President Trump is not only promising the Moon, he is promising to bring the United States to Mars as well and “very soon.”
The president revealed on Monday, during his visit to Tokyo, that the United States and Japan will be working together on a historic space mission.
In the announcement, Trump said he anticipates the mission will happen “very soon,” the Washington Examiner reports.
“We’ll be going to the moon,” Trump said. “We’ll be going to Mars very soon. It’s very exciting. And from a military standpoint, there is nothing more important right now than space.”
The Washington Examiner continues:
Trump has repeatedly outlined Mars ambitions. In 2017, he signed a bill that put NASA on a timetable of sending a mission to Mars in 2033.
However, it emerged earlier this year that he had pushed NASA officials to commit to a much more ambitious target of launching with his first term — “or, at worst, during my second term,” according to a memoir published by former White House communications aide Cliff Sims.
Space exploration experts suggest the timetable is unrealistic.
More realistic is a return to the moon. Two months ago, Vice President Mike Pence announced that the U.S. will send astronauts to the moon within five years.
According to Bloomberg, Trump’s desire to send U.S. astronauts to the moon comes amid a space race with China; “opening another front in the battle for influence,” the report adds. And:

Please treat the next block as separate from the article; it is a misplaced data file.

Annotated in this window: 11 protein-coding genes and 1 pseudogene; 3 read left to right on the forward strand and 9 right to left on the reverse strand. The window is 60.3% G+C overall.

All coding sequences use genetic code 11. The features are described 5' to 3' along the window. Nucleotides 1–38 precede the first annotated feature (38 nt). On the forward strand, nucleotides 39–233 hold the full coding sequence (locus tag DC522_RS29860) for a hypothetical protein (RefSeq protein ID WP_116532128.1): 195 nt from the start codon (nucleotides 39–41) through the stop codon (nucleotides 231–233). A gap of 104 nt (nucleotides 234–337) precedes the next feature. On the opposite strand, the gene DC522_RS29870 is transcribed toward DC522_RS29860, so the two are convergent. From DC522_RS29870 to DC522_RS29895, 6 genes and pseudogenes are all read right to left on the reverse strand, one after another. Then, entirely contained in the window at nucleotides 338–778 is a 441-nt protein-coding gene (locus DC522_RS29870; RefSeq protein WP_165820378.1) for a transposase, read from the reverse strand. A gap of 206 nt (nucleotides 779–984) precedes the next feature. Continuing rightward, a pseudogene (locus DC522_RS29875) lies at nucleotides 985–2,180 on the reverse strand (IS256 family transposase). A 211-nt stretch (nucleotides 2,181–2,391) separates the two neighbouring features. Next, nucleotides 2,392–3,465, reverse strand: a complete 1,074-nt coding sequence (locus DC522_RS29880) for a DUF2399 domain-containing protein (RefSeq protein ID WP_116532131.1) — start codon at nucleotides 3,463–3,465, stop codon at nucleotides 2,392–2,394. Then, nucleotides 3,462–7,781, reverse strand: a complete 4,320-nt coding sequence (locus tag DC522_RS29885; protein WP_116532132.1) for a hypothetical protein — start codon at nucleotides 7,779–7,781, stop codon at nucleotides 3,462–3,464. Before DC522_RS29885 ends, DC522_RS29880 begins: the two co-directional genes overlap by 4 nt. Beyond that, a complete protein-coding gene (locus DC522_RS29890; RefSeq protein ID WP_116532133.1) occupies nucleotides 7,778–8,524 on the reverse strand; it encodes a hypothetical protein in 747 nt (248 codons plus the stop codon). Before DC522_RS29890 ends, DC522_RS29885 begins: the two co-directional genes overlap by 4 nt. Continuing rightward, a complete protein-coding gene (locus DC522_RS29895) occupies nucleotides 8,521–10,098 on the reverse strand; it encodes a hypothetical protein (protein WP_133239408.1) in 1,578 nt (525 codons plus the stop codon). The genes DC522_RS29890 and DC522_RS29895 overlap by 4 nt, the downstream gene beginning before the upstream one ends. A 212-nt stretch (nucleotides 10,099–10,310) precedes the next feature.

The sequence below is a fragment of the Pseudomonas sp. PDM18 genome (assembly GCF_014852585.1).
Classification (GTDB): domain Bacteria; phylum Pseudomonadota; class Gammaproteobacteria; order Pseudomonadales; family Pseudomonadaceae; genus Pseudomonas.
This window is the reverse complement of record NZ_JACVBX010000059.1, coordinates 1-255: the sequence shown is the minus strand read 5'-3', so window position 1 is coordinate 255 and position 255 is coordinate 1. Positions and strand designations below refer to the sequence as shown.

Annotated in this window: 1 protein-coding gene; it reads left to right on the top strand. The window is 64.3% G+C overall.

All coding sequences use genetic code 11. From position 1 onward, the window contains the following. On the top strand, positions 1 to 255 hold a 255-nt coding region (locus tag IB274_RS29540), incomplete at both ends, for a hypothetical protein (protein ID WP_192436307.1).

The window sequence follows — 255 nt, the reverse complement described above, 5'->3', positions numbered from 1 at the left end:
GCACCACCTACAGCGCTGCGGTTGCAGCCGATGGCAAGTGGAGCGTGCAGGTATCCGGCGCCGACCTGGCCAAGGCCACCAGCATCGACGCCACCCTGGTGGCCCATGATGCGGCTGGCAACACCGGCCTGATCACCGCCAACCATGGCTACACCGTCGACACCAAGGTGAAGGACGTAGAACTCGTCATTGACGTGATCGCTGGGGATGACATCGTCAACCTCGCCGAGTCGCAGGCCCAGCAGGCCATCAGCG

The U.S. and China are in a race to explore Mars and beyond, another front in a battle for global influence that encompasses not just trade but technological and military superiority.
While the U.S. hasn’t landed an astronaut on the moon since 1972, China became the first country to land a spacecraft on its far side. It’s now planning further missions to return samples to Earth before assessing the feasibility of a lunar research base.
Trump’s interest in reigniting American space exploration comes after years of budget concerns, including the cancellation of shuttle flights.
The Associated Press adds the Mars visit is not likely to happen very soon: “The U.S. will almost certainly not be sending humans to Mars in his presidency, even if he wins a second term.”
The report confirms a visit to the Moon is much more likely:
Note: The author of this article has included commentary that expresses an opinion and analysis of the facts.
The Trump administration has placed a priority on the moon over Mars for human exploration (President Barack Obama favored Mars) and hopes to accelerate NASA’s plan for returning people to the lunar surface. It has asked Congress to approve enough money to make a moon mission possible by 2024, instead of 2028. But even if that happens, Mars would come years after that. International space agencies have made aspirational statements about possibly landing humans on Mars during the 2030s.